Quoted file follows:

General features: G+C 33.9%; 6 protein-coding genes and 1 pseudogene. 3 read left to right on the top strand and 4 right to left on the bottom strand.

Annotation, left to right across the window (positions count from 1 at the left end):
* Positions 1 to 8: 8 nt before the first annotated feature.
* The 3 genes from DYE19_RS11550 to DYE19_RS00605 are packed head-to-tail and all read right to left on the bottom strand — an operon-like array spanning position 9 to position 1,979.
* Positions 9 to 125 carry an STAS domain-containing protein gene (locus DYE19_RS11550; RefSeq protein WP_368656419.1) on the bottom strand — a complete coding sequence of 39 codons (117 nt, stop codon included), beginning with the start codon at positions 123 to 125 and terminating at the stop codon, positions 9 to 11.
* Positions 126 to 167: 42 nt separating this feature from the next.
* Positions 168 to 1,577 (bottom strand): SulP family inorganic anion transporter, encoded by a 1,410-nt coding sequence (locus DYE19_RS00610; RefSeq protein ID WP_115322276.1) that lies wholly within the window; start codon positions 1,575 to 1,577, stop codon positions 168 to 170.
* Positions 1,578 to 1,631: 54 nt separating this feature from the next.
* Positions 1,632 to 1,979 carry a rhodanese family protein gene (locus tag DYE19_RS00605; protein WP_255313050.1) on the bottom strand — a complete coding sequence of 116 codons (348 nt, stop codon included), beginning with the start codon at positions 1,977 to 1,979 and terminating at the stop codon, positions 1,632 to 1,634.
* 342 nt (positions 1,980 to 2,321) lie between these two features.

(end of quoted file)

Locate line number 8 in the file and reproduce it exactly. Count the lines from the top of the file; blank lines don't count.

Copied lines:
* Positions 1,578 to 1,631: 54 nt separating this feature from the next.